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Croupier Profile


This Section of the site details information that you might find useful if you are looking to secure employment or require further details regarding working as a Croupier. This page details the following Information:-

  • Finding Suitable Work as a Croupier
  • Working Duties Expected
  • Hours and Environment
  • Working Skills Required
  • Training Requirements
  • Salary Expectations
  • Trade Information
  • Other useful Croupier Work Information

Finding Suitable Work

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Working Duties Expected

A croupier, or dealer, collects and pays bets at a gaming table in a casino. In Europe, they primarily deal roulette and blackjack. More experienced croupiers may gain prestige by dealing a third game like Casino Stud Poker, dice or Punto Banco.

At a roulette table, croupiers follow an ordered betting cycle for each spin of the wheel. They need to use verbal commands to control the game and maintain the rules; use manual dexterity to place, cut and clear chips; and mentally calculate payouts on the winning number.

A croupier needs to work quickly and with grace to maintain the casinos advantage (commonly known as edge) by spinning regularly.

Under guidelines set by the Gaming Board for Great Britain, a croupier must work under the supervision of an inspector. An inspector is normally in charge of two gaming tables and is under the direction of a pit boss. The role of the inspector is to check large payouts, make sure gaming regulations are adhered to, confirm verbal call bets and resolve disputes with players.

Hours and Environment:

Croupiers work evenings, through the night and into the early morning. They will generally work a mixture of shifts: 2pm-10pm or 10pm-6am. On occasion, they will work after 6am to assist in counting the nights takings. Croupiers are entitled to take regular breaks every hour to help maintain concentration throughout the night.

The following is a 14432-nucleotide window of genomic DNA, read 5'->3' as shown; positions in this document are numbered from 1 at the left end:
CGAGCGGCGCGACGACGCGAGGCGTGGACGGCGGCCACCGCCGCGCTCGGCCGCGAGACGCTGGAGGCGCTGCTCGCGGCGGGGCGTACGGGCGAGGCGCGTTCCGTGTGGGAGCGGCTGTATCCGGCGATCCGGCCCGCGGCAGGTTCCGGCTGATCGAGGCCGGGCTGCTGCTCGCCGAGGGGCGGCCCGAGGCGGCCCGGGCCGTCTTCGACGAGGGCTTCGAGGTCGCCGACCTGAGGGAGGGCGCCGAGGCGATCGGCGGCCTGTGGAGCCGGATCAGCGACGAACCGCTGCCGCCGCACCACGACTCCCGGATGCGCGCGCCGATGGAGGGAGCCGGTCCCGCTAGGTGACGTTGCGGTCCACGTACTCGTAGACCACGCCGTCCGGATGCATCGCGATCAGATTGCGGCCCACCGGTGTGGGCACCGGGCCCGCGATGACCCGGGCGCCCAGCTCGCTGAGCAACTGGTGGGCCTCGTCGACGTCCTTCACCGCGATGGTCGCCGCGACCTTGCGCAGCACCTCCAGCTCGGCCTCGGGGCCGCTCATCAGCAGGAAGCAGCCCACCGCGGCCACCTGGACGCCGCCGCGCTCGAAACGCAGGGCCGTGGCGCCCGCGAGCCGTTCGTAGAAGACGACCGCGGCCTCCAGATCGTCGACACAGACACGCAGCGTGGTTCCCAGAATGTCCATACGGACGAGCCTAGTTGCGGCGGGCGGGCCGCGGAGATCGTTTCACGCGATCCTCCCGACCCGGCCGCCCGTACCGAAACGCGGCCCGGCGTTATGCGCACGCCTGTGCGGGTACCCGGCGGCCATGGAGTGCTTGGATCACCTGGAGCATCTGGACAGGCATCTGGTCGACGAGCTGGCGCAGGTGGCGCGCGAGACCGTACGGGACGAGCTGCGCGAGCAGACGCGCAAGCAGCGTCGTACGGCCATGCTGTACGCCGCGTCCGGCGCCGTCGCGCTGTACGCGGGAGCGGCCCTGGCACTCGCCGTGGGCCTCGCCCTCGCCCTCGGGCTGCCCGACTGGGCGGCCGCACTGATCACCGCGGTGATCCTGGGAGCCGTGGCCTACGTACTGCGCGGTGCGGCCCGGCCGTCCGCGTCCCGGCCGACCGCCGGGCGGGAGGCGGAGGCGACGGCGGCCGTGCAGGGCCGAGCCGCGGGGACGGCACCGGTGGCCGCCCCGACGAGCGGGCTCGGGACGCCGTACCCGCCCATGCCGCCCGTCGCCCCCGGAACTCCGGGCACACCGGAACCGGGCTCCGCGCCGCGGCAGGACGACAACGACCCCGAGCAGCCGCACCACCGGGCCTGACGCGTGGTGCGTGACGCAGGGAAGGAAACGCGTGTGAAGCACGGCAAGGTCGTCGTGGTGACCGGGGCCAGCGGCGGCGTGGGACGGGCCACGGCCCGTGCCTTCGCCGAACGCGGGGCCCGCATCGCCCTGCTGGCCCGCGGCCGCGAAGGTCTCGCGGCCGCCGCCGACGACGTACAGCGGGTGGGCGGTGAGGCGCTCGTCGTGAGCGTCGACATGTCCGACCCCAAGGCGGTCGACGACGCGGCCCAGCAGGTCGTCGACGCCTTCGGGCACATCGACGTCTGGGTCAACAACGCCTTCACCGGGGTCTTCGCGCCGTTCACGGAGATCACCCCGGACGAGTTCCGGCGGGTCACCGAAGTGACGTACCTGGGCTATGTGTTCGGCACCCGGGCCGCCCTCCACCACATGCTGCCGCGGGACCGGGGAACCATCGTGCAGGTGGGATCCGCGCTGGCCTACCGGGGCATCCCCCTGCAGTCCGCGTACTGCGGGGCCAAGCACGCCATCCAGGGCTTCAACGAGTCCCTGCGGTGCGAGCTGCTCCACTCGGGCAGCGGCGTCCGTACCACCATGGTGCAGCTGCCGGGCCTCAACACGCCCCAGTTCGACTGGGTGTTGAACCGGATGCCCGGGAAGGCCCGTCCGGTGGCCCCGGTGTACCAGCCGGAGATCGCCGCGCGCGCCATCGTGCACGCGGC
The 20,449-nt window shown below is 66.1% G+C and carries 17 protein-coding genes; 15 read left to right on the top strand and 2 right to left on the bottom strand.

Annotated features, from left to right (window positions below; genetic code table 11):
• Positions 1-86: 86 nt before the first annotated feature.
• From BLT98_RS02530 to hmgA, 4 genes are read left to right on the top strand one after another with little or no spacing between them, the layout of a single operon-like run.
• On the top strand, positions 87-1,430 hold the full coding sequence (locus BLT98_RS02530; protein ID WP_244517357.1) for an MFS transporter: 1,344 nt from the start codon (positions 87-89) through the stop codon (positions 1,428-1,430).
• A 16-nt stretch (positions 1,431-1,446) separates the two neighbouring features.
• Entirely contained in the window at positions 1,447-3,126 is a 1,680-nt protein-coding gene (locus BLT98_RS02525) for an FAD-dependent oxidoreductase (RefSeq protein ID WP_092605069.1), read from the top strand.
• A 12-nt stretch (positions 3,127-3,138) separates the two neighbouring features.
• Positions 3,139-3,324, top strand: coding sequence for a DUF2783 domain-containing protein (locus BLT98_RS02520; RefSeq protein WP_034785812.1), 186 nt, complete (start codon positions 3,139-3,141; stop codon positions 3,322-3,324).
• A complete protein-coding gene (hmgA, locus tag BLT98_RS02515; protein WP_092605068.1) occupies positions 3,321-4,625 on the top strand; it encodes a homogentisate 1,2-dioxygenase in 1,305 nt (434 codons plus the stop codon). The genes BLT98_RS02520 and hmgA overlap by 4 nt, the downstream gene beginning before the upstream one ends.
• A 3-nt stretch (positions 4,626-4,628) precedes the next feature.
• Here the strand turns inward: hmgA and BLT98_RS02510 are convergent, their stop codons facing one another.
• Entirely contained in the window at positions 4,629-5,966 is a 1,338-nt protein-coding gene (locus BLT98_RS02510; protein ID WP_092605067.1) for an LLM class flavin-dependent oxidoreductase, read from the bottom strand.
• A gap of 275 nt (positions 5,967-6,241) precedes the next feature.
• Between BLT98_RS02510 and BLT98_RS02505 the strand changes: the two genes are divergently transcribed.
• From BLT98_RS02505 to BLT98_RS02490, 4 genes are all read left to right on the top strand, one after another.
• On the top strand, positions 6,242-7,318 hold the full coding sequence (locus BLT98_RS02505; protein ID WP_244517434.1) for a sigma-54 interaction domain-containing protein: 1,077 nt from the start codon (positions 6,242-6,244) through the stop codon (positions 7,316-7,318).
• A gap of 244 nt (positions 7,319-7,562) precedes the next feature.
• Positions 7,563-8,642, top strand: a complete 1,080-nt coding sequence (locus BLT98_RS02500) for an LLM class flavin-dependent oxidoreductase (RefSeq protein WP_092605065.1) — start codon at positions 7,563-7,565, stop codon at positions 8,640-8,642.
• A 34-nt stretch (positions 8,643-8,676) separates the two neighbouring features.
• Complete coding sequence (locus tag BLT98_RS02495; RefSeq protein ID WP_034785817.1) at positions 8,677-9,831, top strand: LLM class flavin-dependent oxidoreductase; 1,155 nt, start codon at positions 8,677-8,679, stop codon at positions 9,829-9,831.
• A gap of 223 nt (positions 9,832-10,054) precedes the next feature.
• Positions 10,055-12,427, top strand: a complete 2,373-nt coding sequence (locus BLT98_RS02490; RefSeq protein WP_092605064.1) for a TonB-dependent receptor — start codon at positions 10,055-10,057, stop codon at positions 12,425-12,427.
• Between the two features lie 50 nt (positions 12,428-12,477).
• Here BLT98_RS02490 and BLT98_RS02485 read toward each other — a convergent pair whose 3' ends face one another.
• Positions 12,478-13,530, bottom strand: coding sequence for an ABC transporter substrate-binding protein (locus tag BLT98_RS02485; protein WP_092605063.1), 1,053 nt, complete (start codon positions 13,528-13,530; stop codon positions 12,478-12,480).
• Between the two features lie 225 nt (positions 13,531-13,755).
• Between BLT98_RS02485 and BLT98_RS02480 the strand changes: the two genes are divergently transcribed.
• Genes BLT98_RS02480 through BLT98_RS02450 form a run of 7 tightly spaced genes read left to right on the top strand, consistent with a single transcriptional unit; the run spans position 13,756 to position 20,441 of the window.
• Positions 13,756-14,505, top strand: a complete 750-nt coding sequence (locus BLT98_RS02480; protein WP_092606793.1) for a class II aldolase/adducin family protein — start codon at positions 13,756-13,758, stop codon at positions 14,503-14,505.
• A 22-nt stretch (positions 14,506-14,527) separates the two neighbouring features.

They generally work a 35-hour week, and are expected to work weekends and bank holidays as they are busy times for a casino.

Croupiers work in comfortable or even luxurious surroundings. Standards of dress are high; most casinos provide appropriate evening attire for their staff. Some meals may be provided.

Croupiers generally work in smoky conditions.

Skills and Interests:

To be a croupier you should:

  • have a genuine interest in working with and helping customers
  • be well presented, polite, tactful and friendly
  • be numerate and quick-thinking
  • have vitality, enthusiasm and good manual dexterity
  • have self confidence in front of an audience
  • be consistent and accurate throughout the night
  • be patient and calm
  • be scrupulously honest and security conscious
  • be able to handle complaints and difficult situations.
  • Foreign language skills would be useful if intending to work overseas.


You must be 18 years or older to work in the gaming areas of a casino. The Gaming Board for Great Britain certificates all croupiers, inspectors and pit bosses. As part of that certification, the authorities will look into applicants backgrounds to determine their suitability as fit and proper persons.

There are no formal academic qualifications needed to work as a croupier. Some large betting chains may ask you for at least three GCSEs (A-C)/S grades (1-3), including English and maths. Most other employers will probably not specify particular entry qualifications, but GCSE/S grade maths is useful.

At interview, you may be asked to pass a mental arithmetic test to show that you can calculate odds and payments. Contact casinos directly for specific entry requirements.

For graduate opportunities in the gaming industry, a BSc (Hons) Business Economics with Gambling Studies is available at Salford University. Entry to degree courses requires two or three A levels/four or five highers, plus five GCSEs (A-C)/S grades (1-3). Alternative qualifications may be accepted.

For details of qualification equivalents see:

Qualifications and Curriculum Authority (England, Wales and Northern Ireland)